Hello, I am looking for information pertaining to a prisoner of war camp for German soldiers interred during World War II. The camp site was located in the small township of Green Bay, Virginia (United States). On a map, Green Bay can be found in central Virginia in Prince Edward County just south of the larger town of Farmville which is itself located about halfway between the city of Lynchburg to the west and the state capital city of Richmond to the east.
Currently there is very little information available regarding this prisoner of war site. So, on behalf of a local World War II historical roundtable discussion group that is just getting started and organized, I am reaching out for any information that can be shared by individuals reading this message.
The objective of our research is to put together a detailed, factually accurate account of how our tiny, little corner of the world once played an important role in the much larger story that was World War II.
Here is what we know so far: The camp was originally built and inhabited by the Civilian Conservation Corps during the Great Depression of the 1930's. It was later refitted during World War II to house German prisoners captured in battle. Shortly after World War II ended the camp was abandoned and almost entirely forgotten. Today, the location of where the camp once stood is within the confines of the Prince Edward-Gallion State Forest. All that remains are a handful of crumbling, concrete structural foundations scattered here and there mostly hidden by dense undergrowth and large trees.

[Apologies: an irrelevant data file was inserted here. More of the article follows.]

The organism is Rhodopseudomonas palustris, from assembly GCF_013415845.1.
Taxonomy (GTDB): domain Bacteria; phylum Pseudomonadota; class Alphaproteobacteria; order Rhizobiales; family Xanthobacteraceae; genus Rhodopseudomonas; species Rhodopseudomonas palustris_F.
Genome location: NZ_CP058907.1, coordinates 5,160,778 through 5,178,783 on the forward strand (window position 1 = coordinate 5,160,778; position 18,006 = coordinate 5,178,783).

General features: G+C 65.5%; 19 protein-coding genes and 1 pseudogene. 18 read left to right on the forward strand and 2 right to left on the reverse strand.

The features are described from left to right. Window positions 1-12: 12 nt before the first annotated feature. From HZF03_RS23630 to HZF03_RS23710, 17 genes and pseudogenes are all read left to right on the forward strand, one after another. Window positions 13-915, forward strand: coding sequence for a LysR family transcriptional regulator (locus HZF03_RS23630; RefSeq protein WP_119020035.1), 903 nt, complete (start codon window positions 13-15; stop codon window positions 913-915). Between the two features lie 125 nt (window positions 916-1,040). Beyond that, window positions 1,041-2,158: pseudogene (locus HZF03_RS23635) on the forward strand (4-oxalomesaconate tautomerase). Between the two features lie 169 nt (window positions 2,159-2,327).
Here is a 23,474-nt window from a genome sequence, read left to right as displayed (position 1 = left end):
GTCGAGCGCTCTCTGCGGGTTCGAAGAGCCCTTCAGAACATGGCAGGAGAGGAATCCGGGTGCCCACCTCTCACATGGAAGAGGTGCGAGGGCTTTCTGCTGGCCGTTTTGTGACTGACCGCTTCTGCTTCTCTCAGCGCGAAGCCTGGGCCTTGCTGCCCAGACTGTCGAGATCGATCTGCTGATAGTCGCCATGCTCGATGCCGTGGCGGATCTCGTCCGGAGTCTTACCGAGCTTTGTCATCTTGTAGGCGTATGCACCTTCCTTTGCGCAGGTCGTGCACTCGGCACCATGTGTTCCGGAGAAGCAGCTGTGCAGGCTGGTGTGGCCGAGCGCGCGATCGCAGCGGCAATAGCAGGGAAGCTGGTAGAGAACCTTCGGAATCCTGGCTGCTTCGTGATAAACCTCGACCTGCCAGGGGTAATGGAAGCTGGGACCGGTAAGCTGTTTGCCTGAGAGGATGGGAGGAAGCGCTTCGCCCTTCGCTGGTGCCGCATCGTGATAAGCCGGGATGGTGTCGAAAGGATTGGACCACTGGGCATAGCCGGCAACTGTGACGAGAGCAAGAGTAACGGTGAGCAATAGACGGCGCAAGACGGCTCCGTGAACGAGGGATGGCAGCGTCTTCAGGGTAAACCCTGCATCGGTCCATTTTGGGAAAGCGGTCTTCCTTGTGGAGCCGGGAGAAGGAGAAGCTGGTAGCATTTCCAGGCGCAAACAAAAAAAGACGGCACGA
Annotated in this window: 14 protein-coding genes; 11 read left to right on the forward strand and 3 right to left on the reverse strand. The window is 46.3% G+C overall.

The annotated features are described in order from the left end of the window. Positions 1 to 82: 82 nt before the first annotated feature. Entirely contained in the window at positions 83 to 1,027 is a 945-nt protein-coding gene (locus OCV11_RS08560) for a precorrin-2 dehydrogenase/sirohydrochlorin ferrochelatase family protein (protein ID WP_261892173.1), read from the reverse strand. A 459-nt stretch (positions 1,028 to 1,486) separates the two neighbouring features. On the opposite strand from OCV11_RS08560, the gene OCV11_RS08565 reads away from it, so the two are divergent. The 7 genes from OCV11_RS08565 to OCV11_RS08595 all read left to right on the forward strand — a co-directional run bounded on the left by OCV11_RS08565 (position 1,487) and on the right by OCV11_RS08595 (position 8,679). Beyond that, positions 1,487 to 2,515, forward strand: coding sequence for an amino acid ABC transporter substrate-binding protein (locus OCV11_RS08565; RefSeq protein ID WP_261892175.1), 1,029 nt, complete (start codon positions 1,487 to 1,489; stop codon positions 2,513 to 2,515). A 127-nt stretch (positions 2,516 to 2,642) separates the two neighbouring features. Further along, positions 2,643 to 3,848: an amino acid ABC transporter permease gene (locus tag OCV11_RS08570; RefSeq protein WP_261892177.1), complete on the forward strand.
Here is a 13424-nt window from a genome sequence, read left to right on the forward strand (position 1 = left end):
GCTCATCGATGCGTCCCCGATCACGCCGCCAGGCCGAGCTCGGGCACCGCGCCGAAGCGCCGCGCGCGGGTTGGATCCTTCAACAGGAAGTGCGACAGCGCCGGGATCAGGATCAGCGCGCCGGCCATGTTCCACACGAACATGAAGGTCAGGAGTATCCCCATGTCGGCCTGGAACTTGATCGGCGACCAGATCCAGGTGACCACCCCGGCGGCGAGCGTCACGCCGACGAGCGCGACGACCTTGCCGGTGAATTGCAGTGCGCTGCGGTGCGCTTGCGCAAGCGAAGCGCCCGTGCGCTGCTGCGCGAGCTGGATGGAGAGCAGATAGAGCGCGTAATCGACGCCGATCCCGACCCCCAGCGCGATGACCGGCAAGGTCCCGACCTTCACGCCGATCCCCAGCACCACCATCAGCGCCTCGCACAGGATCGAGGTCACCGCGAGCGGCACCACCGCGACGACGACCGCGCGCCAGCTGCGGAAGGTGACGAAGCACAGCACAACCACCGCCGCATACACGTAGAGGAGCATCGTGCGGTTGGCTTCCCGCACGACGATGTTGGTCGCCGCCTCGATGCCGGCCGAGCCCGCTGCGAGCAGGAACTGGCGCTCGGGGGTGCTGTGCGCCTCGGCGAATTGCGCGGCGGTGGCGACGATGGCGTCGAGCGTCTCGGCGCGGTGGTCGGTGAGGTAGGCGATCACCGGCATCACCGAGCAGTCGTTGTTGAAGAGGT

Here is what we don't know and need to have clarified:
1) Rumor: The prisoners housed at this camp were members of the Deutsche Afrika Korps (DAK). Is this correct?
2) Rumor: After the war ended some prisoners decided to stay in the Green Bay area and become part of the local community rather than return home to Germany. Is this true?
3) Question: Was the Green Bay camp one of the many sub-camps organized and administered out of the much larger facility located at Fort Pickett in nearby Blackstone, Virginia?
4) Question: Were the prisoners at Green Bay enlisted men only, officers only, or both?
5) Question: How did the prisoners spend their time? Did they stay confined and work only within the camp? Were they sent out in work details to tend the fields of local farmers? Did they help as manual labor for local construction projects?
Thank you for taking the time to read this message. I look forward to hearing from anyone who can help answer these questions or at least point us in the right direction where answers can be found.
Lee Wilcox, PST
Twin Lakes State Park
Green Bay, Virginia 23942
phone: (434) 392-3435
email: [email protected]